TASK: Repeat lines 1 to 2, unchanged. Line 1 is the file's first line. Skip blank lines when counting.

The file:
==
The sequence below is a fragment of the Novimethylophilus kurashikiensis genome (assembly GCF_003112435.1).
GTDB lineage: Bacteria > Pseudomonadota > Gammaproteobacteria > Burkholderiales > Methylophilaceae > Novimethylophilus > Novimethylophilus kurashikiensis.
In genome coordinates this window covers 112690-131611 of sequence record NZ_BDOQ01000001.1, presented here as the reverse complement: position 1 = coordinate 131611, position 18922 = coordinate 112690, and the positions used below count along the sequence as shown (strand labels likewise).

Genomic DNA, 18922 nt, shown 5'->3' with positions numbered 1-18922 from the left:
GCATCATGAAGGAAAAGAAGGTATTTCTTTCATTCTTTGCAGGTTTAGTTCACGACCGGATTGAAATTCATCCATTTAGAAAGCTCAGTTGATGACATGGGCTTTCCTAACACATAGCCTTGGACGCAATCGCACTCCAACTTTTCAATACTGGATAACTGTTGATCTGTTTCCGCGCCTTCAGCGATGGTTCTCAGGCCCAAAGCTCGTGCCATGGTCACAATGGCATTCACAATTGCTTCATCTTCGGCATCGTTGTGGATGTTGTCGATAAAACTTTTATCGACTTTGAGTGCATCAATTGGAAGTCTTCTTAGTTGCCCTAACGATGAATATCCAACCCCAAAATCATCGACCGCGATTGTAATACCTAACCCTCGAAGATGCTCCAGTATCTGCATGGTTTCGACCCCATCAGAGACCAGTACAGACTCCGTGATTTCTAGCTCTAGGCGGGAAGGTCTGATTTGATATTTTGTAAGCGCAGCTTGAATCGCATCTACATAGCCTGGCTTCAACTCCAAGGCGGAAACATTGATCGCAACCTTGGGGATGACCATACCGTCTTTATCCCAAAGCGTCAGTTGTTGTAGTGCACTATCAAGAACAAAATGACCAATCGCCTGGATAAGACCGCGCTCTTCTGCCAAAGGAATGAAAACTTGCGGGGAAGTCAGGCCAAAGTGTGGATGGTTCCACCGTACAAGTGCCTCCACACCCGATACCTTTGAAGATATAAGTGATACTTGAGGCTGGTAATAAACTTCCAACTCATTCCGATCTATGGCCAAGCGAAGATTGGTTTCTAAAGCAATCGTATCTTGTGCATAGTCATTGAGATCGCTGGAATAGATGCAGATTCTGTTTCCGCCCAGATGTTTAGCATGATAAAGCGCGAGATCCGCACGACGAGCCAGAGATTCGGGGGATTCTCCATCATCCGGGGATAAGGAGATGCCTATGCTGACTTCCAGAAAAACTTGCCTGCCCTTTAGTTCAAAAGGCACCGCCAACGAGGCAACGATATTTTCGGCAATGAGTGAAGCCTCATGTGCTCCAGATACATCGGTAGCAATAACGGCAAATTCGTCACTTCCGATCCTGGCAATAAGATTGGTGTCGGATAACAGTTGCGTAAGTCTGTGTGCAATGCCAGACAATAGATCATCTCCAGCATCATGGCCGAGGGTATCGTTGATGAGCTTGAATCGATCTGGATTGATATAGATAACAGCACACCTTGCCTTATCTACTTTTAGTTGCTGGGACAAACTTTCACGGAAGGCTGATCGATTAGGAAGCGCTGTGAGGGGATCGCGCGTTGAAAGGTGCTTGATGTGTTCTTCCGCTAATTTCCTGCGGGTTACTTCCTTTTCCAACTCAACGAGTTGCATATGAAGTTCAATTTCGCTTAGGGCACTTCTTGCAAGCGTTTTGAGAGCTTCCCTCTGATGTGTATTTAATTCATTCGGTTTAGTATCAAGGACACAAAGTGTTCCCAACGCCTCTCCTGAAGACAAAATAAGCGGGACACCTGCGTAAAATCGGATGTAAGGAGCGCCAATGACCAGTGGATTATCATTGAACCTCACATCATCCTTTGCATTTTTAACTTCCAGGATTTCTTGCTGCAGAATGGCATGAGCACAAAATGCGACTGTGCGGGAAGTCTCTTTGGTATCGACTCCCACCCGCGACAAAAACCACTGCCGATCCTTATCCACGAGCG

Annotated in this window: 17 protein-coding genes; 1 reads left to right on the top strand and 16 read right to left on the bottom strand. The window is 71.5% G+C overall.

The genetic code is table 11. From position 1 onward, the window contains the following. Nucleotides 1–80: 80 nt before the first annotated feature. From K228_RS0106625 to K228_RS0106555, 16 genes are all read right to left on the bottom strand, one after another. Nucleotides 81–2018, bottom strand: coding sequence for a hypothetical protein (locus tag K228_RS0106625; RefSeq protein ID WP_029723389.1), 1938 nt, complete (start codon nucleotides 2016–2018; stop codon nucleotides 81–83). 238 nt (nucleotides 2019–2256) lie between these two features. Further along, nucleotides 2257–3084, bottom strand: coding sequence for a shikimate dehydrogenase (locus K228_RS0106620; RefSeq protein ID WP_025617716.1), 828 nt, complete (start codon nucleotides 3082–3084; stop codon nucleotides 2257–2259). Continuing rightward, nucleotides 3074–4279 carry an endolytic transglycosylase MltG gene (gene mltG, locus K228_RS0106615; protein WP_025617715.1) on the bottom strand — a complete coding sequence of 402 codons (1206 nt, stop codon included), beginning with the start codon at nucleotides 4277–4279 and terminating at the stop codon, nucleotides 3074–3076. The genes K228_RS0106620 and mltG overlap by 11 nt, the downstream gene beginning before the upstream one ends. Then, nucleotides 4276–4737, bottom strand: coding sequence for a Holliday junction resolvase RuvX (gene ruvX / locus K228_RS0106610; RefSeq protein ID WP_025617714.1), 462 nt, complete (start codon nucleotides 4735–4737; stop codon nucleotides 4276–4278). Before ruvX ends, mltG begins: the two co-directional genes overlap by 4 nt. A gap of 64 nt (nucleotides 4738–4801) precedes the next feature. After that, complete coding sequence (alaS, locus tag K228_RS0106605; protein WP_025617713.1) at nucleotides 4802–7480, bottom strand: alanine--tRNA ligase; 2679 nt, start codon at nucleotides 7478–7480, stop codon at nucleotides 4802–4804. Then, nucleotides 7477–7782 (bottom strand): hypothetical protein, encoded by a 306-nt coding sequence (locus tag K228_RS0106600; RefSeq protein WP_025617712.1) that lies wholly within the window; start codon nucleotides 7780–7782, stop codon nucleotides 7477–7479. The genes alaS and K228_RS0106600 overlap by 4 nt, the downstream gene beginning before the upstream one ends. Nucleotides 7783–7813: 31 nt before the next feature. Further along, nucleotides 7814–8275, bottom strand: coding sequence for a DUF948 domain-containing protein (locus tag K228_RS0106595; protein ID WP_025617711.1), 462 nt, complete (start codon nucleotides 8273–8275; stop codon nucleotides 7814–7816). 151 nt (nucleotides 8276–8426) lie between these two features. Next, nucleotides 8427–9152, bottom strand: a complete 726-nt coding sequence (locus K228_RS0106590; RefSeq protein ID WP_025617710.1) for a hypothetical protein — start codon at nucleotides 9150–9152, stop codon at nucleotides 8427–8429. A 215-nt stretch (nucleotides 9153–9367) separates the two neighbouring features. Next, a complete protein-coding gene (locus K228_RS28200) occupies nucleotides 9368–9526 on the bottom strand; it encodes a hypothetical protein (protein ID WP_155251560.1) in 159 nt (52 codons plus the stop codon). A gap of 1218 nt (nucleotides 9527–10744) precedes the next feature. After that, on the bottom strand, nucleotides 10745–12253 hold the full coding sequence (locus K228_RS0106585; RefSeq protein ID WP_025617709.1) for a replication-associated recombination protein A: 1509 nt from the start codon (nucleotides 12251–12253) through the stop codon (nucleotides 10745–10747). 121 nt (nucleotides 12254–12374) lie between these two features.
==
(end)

The sequence below is a fragment of the Novimethylophilus kurashikiensis genome (assembly GCF_003112435.1).
GTDB lineage: Bacteria > Pseudomonadota > Gammaproteobacteria > Burkholderiales > Methylophilaceae > Novimethylophilus > Novimethylophilus kurashikiensis.